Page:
I was born in the capital of the state of Durango, Mexico. Since birth my predominant language was Spanish, at the age of nine my family and I moved to the United States. Due to my young age I had received no formal education of the English language, making the first years in an English speaking country seem close to impossible to get through. My first day of fourth grade (at Paul Ecke) is still a mystery to me, I have no clue how I got through a school day without knowing anything about English, but I do know that I had great support from my teachers and peers to progress and learn the language for the rest of my formal education. Since young I was fascinated by books thanks to my mother, she only reached a fourth grade level education, but she loved to read, and encouraged my older sister and I to read, anything that was available in Spanish in Mexico, and only English once in the United States. My father never received any formal education, so for him encouraging reading was not something he knew how to achieve.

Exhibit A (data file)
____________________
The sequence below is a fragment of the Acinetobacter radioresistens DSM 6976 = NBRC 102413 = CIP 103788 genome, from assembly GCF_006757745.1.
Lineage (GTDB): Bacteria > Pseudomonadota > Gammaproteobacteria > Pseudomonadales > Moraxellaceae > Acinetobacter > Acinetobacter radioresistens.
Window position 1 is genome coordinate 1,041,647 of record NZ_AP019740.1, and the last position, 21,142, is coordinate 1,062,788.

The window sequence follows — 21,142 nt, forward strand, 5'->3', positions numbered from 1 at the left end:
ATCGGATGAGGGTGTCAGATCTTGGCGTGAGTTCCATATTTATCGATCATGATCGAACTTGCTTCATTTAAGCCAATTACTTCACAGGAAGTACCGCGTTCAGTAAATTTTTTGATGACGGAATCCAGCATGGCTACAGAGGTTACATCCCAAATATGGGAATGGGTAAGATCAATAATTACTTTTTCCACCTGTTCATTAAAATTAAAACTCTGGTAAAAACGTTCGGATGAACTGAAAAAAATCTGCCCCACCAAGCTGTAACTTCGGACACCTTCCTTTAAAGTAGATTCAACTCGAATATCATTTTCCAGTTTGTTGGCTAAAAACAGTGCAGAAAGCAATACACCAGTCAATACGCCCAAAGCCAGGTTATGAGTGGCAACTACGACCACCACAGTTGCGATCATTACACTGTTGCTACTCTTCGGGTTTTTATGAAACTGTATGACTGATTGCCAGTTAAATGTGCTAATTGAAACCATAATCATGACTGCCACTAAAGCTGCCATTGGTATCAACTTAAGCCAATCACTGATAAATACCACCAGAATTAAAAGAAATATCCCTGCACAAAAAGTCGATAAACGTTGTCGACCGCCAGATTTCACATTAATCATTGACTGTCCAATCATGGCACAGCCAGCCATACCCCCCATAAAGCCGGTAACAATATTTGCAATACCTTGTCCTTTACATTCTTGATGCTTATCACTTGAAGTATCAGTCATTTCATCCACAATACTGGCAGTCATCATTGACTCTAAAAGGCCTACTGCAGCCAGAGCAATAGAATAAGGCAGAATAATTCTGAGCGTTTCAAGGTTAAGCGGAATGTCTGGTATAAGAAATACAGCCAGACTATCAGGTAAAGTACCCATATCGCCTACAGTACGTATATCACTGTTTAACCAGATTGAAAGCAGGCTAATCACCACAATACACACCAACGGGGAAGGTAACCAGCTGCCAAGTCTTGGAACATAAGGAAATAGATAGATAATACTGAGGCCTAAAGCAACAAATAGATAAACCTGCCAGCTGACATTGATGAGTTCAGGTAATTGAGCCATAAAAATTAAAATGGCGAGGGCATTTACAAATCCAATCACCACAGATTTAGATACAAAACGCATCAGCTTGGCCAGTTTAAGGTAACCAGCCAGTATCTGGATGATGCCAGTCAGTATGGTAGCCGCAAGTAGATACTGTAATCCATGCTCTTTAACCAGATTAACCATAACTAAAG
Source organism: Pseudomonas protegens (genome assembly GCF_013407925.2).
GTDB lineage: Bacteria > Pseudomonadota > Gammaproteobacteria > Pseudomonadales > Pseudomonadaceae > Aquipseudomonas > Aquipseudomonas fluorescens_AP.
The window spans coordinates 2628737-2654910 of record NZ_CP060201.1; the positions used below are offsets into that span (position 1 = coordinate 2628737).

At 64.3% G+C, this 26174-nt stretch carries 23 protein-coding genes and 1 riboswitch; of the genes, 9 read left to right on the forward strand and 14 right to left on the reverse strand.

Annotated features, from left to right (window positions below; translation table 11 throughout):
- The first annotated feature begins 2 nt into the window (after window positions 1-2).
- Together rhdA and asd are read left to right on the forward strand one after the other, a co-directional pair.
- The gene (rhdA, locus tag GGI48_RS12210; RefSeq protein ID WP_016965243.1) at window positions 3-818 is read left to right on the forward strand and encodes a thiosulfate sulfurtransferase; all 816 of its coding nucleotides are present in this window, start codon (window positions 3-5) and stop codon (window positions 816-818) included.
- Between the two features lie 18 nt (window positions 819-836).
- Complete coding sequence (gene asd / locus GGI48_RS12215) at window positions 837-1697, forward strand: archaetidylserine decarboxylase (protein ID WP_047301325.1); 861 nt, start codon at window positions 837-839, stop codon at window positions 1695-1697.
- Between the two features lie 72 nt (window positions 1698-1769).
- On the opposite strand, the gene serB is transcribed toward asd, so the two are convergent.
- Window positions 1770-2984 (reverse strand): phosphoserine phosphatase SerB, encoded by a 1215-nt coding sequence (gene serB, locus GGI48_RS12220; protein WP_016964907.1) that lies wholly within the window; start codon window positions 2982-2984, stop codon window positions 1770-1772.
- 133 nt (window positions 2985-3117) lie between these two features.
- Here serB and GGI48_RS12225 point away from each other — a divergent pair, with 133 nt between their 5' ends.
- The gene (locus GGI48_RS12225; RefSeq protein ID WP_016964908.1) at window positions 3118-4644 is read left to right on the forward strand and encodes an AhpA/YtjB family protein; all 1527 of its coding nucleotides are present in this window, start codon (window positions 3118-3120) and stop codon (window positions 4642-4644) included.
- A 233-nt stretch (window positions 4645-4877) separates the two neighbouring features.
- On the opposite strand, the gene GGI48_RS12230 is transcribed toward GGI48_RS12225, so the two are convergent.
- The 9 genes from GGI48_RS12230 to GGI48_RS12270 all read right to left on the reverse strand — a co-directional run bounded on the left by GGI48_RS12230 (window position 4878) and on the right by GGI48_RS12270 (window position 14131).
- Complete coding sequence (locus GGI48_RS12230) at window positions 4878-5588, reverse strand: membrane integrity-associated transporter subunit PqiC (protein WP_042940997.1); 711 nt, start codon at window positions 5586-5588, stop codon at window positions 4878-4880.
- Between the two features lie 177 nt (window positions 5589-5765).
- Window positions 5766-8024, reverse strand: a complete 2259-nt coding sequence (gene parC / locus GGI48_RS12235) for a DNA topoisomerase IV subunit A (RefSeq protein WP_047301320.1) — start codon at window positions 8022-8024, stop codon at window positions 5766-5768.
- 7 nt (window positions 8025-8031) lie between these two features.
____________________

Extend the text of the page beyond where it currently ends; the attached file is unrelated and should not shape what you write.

During the fifth grade at Pacific View, I began to develop the love to read non-fiction books, but books that had a lot and big illustrations; for me, visualizing the information was key. An environmental science teacher in fifth grade only encouraged my interest in books, and from then I read anything that was about the environment. But during middle school (Diegueno) and high school (SDA), my desire for reading was impacted by district mandated fictional reading. I began to turn away from books. I only enjoyed reading one book from middle school and high school, The Grapes of Wrath, was that book (even though fictional, it had some historical truths.)
In college I had a renaissance in reading, but primarily in non-fiction history. To this day I enjoy reading any historical book/magazine, enviromental book/magazine. Well I ran out of ideas, so Ill end with, encourage the young to read what they enjoy reading.